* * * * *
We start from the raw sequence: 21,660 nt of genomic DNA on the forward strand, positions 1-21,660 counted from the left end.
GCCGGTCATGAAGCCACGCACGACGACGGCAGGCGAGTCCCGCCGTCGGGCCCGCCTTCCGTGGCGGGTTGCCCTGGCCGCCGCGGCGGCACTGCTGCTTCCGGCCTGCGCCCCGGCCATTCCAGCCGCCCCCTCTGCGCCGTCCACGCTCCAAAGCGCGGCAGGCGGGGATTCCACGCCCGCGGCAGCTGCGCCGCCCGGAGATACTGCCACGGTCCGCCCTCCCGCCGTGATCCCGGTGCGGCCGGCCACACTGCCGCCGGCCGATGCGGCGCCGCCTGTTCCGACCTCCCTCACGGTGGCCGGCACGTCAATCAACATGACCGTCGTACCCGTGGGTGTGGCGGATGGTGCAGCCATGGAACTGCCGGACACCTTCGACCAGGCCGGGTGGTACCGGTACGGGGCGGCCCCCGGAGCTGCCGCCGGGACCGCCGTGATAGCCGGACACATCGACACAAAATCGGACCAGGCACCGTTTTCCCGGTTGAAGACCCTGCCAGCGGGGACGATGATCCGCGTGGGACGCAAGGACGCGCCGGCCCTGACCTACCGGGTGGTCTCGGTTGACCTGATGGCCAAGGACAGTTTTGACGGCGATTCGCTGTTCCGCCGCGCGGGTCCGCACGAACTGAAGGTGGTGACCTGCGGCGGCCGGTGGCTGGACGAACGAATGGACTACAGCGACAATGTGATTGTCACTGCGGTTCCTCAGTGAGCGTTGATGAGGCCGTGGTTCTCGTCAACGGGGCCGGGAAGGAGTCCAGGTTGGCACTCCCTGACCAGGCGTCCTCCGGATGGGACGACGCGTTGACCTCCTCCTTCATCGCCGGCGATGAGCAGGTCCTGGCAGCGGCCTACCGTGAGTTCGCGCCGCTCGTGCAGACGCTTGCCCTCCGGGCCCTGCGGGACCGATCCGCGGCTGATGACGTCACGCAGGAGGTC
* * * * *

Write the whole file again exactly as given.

We start from the raw sequence: 21,660 nt of genomic DNA on the forward strand, positions 1-21,660 counted from the left end.
GCCGGTCATGAAGCCACGCACGACGACGGCAGGCGAGTCCCGCCGTCGGGCCCGCCTTCCGTGGCGGGTTGCCCTGGCCGCCGCGGCGGCACTGCTGCTTCCGGCCTGCGCCCCGGCCATTCCAGCCGCCCCCTCTGCGCCGTCCACGCTCCAAAGCGCGGCAGGCGGGGATTCCACGCCCGCGGCAGCTGCGCCGCCCGGAGATACTGCCACGGTCCGCCCTCCCGCCGTGATCCCGGTGCGGCCGGCCACACTGCCGCCGGCCGATGCGGCGCCGCCTGTTCCGACCTCCCTCACGGTGGCCGGCACGTCAATCAACATGACCGTCGTACCCGTGGGTGTGGCGGATGGTGCAGCCATGGAACTGCCGGACACCTTCGACCAGGCCGGGTGGTACCGGTACGGGGCGGCCCCCGGAGCTGCCGCCGGGACCGCCGTGATAGCCGGACACATCGACACAAAATCGGACCAGGCACCGTTTTCCCGGTTGAAGACCCTGCCAGCGGGGACGATGATCCGCGTGGGACGCAAGGACGCGCCGGCCCTGACCTACCGGGTGGTCTCGGTTGACCTGATGGCCAAGGACAGTTTTGACGGCGATTCGCTGTTCCGCCGCGCGGGTCCGCACGAACTGAAGGTGGTGACCTGCGGCGGCCGGTGGCTGGACGAACGAATGGACTACAGCGACAATGTGATTGTCACTGCGGTTCCTCAGTGAGCGTTGATGAGGCCGTGGTTCTCGTCAACGGGGCCGGGAAGGAGTCCAGGTTGGCACTCCCTGACCAGGCGTCCTCCGGATGGGACGACGCGTTGACCTCCTCCTTCATCGCCGGCGATGAGCAGGTCCTGGCAGCGGCCTACCGTGAGTTCGCGCCGCTCGTGCAGACGCTTGCCCTCCGGGCCCTGCGGGACCGATCCGCGGCTGATGACGTCACGCAGGAGGTC